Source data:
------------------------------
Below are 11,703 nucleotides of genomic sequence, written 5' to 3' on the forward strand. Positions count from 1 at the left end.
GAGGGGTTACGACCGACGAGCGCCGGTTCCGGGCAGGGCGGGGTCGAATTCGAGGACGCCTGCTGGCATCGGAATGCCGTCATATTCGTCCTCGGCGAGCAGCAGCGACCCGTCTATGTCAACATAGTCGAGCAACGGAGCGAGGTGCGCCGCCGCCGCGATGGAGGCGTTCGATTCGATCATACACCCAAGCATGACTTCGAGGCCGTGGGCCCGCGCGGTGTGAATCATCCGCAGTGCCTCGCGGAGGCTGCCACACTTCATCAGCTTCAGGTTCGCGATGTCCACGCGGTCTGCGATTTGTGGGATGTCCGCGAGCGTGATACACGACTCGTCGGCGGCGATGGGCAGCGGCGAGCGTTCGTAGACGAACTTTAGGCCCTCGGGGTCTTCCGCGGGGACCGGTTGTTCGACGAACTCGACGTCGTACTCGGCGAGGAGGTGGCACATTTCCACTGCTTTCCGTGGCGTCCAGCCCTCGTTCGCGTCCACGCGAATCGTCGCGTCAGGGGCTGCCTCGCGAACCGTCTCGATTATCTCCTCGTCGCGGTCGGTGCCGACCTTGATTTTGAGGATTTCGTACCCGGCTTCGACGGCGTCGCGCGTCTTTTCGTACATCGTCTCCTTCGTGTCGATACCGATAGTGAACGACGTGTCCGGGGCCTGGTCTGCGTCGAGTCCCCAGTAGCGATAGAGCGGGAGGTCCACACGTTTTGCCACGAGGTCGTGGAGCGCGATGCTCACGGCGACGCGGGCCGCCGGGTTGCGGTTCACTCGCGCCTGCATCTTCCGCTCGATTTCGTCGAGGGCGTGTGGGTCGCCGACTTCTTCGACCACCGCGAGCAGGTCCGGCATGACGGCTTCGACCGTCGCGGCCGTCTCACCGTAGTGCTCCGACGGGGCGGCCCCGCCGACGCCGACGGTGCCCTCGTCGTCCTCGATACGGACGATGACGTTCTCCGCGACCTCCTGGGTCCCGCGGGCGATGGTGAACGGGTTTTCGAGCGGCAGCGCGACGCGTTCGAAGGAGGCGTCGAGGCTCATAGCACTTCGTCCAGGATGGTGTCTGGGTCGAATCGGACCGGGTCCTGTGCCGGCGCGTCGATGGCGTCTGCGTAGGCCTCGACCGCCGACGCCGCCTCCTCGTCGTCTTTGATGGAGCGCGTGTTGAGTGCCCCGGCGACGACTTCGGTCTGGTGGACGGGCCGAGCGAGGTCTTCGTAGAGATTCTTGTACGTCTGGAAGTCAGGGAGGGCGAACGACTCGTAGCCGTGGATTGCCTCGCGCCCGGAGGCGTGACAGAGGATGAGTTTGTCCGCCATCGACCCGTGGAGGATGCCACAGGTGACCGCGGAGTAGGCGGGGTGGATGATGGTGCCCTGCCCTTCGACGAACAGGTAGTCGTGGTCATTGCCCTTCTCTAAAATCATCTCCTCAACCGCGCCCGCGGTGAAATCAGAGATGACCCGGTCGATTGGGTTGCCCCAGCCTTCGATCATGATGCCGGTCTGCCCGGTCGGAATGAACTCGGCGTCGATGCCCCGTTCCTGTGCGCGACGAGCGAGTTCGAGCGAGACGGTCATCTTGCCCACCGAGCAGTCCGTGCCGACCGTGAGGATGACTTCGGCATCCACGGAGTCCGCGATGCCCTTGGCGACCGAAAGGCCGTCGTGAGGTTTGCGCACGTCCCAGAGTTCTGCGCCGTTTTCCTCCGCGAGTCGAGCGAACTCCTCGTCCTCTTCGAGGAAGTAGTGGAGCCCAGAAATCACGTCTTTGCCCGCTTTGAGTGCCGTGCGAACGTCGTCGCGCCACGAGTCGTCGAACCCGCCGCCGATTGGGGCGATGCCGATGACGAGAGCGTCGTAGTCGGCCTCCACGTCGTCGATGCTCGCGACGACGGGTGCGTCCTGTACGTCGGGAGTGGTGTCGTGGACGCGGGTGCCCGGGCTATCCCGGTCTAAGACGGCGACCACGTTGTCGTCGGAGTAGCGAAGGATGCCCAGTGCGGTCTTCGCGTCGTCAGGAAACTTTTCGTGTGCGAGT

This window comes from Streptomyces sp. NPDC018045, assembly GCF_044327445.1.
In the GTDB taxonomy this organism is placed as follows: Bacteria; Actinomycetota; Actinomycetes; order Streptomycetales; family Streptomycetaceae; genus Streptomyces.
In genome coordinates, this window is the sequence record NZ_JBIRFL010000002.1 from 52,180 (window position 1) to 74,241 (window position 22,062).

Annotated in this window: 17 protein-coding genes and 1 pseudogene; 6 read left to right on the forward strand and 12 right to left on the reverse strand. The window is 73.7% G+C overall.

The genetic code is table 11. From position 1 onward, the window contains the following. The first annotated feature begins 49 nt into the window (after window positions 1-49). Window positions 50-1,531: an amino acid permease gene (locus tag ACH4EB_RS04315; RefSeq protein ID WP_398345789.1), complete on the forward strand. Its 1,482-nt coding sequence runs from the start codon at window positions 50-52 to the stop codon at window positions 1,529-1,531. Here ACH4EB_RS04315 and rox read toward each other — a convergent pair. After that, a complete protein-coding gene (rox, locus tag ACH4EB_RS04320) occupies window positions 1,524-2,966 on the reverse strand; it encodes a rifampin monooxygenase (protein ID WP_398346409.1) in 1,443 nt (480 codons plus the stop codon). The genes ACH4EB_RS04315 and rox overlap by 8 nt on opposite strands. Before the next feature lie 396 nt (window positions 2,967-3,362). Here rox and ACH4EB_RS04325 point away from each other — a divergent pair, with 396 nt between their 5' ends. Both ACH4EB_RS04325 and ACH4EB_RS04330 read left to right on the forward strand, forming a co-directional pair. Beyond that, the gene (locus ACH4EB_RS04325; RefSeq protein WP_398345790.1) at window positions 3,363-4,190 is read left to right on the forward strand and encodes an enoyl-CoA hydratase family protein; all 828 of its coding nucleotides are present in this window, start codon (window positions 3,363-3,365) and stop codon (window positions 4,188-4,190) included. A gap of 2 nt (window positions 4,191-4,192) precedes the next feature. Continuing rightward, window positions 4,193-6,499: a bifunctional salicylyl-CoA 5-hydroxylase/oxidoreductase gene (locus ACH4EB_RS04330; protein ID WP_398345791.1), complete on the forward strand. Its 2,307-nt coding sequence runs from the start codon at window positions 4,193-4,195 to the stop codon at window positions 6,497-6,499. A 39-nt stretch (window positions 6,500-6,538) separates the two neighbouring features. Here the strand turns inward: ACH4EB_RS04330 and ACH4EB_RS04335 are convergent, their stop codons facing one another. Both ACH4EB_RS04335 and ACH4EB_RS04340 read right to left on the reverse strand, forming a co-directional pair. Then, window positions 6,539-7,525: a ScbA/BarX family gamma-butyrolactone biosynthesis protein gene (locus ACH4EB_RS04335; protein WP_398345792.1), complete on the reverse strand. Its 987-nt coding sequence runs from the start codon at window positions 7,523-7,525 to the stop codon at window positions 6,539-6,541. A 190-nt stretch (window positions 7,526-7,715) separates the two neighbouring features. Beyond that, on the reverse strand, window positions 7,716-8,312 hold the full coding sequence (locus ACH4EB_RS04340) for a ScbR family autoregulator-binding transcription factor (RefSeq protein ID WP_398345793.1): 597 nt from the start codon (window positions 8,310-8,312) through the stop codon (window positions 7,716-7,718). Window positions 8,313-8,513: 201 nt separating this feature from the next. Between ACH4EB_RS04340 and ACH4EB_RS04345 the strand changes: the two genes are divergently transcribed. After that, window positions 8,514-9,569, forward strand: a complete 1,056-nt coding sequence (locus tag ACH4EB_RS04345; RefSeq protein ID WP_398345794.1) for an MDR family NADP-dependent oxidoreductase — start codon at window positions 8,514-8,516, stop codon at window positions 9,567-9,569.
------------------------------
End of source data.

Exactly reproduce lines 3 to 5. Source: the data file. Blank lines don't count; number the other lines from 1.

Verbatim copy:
This window comes from Streptomyces sp. NPDC018045, assembly GCF_044327445.1.
In the GTDB taxonomy this organism is placed as follows: Bacteria; Actinomycetota; Actinomycetes; order Streptomycetales; family Streptomycetaceae; genus Streptomyces.
In genome coordinates, this window is the sequence record NZ_JBIRFL010000002.1 from 52,180 (window position 1) to 74,241 (window position 22,062).